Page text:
How resistant are the rocks in the Buffalo River watershed?

Stephanie Shepherd getting measurements of compressional strength on Boone Formation outcrop with a Schmidt Hammer (it doesn't look like a hammer at all!)

Stephanie Shepherd getting measurements of compressional strength on Boone Formation outcrop with a Schmidt Hammer (it doesn't look like a hammer at all!)

Because one of our main research questions on the Buffalo River is: how does rock type affect river processes, we need to know in what ways rock types in the watershed vary.  In bedrock channels like the Buffalo River, a main factor in determining the rates of channel incision and the formation of valleys is how resistant rocks are to erosion.  When we think about rock resistance, we usually think about how hard a rock is, how easy it is to break apart.  That mechanical resistance involves several factors like joint and bed spacing, compressive strength (how resistant a material is to a force pressing against it--smashing) and tensional strength (how resistant a material is to pulling or stretching). If you have been caving in Arkansas or have tromped around in any karst landscape where there are sinkholes and streams that disappear and run underground, then you know that dissolution is also a factor in rock resistance to erosion. Chemical processes, including dissolution, are particularly important in carbonates like limestone and dolomite.

On the Buffalo River, we measured compressional strength and chemical strength of several rock types in the watershed. For compressional strength, we used a Schmidt hammer, and for chemical strength, we submerged rock samples in hydrochloric acid to determine how much of each rock dissolved. We also did statistical analyses on the results to find out if differences in our datasets were part of natural random variability or were quantitatively legitimate.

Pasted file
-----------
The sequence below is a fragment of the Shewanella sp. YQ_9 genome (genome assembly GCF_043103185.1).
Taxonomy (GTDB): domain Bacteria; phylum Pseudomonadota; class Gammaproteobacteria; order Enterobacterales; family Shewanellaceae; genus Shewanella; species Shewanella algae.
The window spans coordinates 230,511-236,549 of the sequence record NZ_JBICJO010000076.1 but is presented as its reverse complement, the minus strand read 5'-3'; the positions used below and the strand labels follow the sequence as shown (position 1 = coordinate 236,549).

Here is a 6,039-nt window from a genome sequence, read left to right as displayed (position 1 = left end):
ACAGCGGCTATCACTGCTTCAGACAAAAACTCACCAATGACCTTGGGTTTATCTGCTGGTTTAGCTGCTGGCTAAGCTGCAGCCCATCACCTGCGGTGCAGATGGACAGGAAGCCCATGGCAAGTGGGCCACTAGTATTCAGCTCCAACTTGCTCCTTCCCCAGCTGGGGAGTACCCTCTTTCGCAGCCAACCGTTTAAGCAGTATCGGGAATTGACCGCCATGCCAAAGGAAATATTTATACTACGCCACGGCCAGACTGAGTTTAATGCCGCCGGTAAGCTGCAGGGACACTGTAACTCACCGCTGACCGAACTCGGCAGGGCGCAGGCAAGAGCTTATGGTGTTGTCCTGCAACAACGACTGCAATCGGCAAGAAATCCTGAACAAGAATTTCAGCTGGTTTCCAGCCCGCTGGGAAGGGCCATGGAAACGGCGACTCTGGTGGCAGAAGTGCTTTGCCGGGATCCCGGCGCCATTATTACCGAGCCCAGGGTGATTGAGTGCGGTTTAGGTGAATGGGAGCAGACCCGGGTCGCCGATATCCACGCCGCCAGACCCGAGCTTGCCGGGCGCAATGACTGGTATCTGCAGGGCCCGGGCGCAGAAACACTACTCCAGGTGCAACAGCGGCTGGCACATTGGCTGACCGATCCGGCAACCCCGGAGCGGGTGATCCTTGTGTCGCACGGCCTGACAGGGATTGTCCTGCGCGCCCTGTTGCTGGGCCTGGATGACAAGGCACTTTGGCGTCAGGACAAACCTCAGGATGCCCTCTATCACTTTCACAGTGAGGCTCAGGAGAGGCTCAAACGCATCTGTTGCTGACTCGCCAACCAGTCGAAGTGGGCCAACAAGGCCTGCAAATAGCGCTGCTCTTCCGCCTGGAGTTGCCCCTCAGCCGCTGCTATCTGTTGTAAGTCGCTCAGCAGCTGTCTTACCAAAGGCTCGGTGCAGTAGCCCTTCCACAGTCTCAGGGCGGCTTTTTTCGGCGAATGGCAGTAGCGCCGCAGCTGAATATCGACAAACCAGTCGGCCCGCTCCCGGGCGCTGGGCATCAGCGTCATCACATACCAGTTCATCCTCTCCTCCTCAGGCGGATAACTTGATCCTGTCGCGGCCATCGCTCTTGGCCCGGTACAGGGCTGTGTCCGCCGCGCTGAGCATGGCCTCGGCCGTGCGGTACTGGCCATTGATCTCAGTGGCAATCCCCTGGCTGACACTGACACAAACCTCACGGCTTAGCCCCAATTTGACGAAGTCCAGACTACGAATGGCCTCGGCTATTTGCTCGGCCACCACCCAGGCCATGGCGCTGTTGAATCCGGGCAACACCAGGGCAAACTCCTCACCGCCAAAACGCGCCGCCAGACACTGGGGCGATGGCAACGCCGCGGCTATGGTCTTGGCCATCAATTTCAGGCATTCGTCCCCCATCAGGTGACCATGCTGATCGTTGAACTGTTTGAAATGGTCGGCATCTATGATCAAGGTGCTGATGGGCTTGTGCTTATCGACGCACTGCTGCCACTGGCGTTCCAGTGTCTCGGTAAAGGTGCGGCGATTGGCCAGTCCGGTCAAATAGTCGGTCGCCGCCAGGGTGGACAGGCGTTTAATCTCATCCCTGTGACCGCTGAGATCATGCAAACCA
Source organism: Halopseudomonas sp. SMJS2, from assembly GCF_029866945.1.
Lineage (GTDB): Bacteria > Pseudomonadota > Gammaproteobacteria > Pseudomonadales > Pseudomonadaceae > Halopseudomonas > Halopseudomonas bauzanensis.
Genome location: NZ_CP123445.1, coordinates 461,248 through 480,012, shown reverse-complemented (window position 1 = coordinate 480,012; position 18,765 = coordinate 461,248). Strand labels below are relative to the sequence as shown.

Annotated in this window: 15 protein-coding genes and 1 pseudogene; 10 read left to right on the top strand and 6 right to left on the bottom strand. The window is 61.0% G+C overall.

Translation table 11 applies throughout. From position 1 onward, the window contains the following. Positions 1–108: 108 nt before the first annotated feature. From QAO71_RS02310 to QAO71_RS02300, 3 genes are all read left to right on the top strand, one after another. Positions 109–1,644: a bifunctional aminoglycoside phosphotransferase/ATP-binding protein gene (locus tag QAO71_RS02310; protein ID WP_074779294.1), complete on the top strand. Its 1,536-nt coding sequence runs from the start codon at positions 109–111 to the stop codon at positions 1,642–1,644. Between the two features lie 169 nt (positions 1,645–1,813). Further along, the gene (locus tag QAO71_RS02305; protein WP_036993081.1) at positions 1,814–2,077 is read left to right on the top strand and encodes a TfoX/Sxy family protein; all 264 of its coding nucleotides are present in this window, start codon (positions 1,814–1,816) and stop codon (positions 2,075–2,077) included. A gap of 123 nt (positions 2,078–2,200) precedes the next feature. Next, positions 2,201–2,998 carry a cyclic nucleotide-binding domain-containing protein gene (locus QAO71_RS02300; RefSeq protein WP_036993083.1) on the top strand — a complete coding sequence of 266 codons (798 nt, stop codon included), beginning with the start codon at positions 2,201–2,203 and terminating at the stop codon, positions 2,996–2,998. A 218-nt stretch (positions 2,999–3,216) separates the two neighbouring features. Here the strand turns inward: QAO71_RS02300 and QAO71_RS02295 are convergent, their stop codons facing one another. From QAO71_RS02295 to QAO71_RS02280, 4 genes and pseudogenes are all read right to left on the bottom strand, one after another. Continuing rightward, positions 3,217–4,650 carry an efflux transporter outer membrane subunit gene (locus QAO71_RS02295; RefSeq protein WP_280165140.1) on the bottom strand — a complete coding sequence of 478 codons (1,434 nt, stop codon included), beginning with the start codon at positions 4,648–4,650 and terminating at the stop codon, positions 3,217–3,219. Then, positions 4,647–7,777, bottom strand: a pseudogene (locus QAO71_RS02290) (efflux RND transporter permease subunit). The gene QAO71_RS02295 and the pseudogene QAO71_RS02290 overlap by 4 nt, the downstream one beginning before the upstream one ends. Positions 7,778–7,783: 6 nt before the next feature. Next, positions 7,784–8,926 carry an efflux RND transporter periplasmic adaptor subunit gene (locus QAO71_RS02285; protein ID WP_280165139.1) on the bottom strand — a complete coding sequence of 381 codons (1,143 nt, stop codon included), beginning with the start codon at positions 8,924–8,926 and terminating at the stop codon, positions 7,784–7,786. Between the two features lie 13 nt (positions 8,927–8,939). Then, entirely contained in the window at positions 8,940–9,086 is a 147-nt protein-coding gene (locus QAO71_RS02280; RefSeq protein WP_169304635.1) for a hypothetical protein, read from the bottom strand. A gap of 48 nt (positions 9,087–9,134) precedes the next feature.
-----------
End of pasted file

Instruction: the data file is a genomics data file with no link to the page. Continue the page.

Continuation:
We found that although the Boone and Everton Formations have statistically equivalent compressional strength the Boone Formation has significantly lower chemical resistance. Both the main body and the St. Joe Member of the Boone Formation have very high solubility (98% and 100% respectively) that is significantly higher than the solubility of the Upper Everton Formation (63%). Other lithologies we tested in the watershed have very low mean solubility ranging from ~ 3-33 %. The main lithologies in the Buffalo River watershed have similar mechanical resistance with the Boone Formation limestone being slightly more resistant. However, the Everton Formation is more resistant to chemical processes than the Boone Formation owing to both its higher content of insoluble material and the slower dissolution rate of dolomite versus limestone.

 With respect to river processes, we consider the Boone Formation to be the less resistant, "weaker" lithology owing to its high solubility. The relatively low resistance of the Boone Formation limestone is demonstrated by its near-complete experimental dissolution, the underrepresentation of limestone clasts in modern river sediment load (more on this soon), the wider valley (see previous blog post on this topic), and recognition that it is the predominate host of karst features within the catchment.

So which rocks are the hardest?  It depends on whether you are smashing them with a hammer or whittling them away with water. Stay posted for more info from our research team soon!